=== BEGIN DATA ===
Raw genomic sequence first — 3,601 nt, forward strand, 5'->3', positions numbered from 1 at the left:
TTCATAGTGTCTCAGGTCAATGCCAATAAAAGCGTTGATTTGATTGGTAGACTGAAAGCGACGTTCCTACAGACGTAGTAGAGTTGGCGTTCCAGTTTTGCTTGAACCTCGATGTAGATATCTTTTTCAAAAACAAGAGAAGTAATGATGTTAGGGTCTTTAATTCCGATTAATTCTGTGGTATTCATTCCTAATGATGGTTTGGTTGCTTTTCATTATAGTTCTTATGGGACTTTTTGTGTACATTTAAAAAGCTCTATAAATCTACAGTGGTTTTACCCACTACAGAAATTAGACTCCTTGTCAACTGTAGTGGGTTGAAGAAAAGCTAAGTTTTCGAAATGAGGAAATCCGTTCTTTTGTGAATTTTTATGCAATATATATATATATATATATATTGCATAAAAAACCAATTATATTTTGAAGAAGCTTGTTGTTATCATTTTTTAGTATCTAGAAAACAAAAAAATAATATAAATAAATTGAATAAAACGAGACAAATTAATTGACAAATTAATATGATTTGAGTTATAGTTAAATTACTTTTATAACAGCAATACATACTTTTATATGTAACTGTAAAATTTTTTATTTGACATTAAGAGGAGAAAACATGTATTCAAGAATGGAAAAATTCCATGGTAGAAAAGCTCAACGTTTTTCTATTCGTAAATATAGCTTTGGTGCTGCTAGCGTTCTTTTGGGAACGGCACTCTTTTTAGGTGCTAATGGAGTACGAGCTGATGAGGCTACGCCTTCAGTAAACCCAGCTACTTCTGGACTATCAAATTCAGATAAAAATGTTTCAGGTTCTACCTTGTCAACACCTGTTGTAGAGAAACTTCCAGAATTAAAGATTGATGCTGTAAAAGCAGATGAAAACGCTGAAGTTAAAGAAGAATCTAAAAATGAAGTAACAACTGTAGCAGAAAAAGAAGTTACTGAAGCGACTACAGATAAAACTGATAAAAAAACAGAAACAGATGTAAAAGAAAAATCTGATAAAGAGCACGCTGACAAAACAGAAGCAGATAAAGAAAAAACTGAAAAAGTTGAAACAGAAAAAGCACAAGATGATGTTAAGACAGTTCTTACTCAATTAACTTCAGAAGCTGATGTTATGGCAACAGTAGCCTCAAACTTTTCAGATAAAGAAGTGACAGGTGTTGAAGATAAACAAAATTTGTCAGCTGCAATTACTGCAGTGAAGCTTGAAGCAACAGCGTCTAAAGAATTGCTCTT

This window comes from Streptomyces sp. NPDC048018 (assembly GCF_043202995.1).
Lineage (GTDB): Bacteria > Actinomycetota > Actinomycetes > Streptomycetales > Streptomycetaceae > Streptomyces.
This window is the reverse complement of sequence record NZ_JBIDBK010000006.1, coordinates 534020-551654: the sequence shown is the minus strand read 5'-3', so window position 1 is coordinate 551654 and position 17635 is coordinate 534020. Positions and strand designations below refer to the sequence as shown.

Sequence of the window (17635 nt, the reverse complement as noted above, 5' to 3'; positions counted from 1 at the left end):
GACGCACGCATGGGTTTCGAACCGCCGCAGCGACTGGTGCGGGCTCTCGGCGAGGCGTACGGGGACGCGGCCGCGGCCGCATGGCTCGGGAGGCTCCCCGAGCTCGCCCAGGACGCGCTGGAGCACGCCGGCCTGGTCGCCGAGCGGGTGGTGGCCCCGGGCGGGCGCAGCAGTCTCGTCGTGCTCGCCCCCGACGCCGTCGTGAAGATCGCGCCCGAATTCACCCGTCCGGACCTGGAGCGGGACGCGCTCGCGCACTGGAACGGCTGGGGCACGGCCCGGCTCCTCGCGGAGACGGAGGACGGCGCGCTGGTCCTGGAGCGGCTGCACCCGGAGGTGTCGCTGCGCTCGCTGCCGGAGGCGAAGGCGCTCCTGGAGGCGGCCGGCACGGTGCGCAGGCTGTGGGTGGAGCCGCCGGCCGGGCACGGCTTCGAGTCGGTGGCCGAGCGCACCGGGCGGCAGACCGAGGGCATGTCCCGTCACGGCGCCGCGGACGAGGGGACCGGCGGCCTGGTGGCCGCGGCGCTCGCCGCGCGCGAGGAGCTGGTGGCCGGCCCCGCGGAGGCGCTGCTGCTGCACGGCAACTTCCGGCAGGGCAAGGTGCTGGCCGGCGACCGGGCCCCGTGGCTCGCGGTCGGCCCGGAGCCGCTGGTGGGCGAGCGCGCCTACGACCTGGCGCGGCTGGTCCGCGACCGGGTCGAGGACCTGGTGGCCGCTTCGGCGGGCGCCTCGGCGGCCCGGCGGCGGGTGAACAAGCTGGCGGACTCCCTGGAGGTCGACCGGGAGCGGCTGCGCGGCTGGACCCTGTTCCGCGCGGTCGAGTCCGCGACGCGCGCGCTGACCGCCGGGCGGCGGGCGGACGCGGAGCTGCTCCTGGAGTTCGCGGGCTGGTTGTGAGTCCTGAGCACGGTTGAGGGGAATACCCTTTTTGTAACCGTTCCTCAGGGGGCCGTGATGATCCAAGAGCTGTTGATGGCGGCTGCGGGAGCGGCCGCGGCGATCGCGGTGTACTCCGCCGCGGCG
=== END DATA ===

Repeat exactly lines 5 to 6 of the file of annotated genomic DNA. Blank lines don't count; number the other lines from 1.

This window is the reverse complement of sequence record NZ_JBIDBK010000006.1, coordinates 534020-551654: the sequence shown is the minus strand read 5'-3', so window position 1 is coordinate 551654 and position 17635 is coordinate 534020. Positions and strand designations below refer to the sequence as shown.

Sequence of the window (17635 nt, the reverse complement as noted above, 5' to 3'; positions counted from 1 at the left end):